In an unusual move potentially rife with political implications, Defense Secretary James Mattis weighed in Wednesday on President Donald Trump's imposition of trade tariffs on Canada, Mexico and the EU.
The tariffs were imposed on the basis of a national security concerns about trade imbalances, especially in steel, but Mattis has largely avoided publicly discussing economic issues, insisting that he is solely focused ensuring the lethality of US forces.
The Trump administration's aggressive push on trade with both friends and counterparts like China could complicate partnerships the US needs to meet its foreign policy goals, to the point that a senior military official -- a figure who usually stays out of politics -- is now wading into the fray.
Mattis' comments on the new friction with some of the US' closest allies now raise questions about whether he plans to step more into politicized issues, close watchers of the US defense secretary say.
The administration's trade moves have been harshly criticized by both Democrats and Republicans who express concern about the impact on US allies and alliances. Some Republicans, led by Sen. Bob Corker, the retiring Tennessee Republican who chairs the Foreign Relations Committee, are pushing bipartisan legislation that would limit Trump's trade ability to enact tariffs using national security as a justification.
The comments come at a time Mattis is deeply focused on Asia, where China is trying to fend off US tariffs. The defense secretary is trying to get Beijing to step back from the militarization of the South China Sea and ensure that Beijing presses North Korean leader Kim Jong Un to give up his nuclear weapons.
"Premature to call it a trade war"
Speaking to reporters on the way to a NATO meeting in Europe, Mattis was asked if a trade war could complicate military relations with allies.
"So will the trade war have an impact, effect on the security relationships? Right now, I don't see that," Mattis told reporters on a flight to Brussels where he will attend NATO defense minister meetings Thursday and Friday. Many of his counterparts now face the prospect of tariffs the Trump administration announced May 31.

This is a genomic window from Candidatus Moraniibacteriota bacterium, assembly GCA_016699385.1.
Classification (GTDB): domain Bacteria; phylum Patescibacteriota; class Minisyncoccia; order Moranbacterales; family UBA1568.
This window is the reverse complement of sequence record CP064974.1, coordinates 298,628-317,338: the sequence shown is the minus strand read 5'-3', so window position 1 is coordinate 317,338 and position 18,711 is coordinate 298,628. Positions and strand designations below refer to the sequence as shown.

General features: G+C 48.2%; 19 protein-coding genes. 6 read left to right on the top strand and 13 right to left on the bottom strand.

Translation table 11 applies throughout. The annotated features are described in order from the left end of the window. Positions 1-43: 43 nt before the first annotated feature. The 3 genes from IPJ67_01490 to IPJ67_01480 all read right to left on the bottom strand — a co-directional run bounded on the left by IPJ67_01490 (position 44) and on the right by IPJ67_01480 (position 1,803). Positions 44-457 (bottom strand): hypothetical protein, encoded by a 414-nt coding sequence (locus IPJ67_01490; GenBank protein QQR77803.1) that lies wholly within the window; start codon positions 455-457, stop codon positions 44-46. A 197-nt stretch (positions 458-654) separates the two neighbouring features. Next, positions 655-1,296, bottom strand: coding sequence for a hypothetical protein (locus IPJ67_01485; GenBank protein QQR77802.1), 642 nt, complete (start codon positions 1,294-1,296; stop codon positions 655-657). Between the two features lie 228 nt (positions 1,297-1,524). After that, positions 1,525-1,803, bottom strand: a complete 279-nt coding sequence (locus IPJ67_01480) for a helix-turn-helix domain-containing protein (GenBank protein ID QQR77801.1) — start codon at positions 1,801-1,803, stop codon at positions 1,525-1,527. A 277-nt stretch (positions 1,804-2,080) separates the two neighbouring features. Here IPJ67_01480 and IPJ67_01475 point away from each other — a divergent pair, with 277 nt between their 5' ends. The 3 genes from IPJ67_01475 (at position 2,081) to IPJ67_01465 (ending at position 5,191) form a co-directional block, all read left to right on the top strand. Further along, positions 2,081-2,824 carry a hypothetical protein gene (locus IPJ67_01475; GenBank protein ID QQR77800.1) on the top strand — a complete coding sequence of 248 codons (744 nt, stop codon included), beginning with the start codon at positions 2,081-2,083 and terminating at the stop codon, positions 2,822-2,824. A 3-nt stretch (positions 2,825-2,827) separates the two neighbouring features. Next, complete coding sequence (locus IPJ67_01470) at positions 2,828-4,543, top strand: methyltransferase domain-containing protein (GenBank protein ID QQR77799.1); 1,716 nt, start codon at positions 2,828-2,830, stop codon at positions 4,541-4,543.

The European Union announced Wednesday that it would impose retaliatory tariffs on US products.
"I think it's still premature to call it a trade war, because as it starts maturing, you know there is always give and take on these things," Mattis told the reporters. "And so what we are looking for is fair and reciprocal trade."
Mattis then went even further into administration talking points on trade issues he has not talked about in detail before.
"We can't have 2 percent on imported cars and another nation have a 10 percent tax on our cars when they are imported to their country. We are looking for reciprocal trade," Mattis said.
The defense secretary did seek to tie it all to national security saying, a strong US economy "keeps our national security apparatus funded."
A senior administration official told CNN that one justification for the "national security" trigger on the steel and aluminum tariffs is that those US industries are so depressed that the US could not mount a "world war" mobilization like that seen during World War II, when the US had to rapidly produce ships and planes to fight the Nazis and Japan.
Mattis has not always fully agreed with that line. In an internal administration memo earlier this year, he suggested that the Defense Department would not have difficulty maintaining supplies of steel and aluminum solely from US production, even without trade restrictions.
Mattis's foray into the trade debate, and its impact on relations with China, comes one week before the upcoming summit with North Korea, which is driving much of the US relationship now with Asian allies.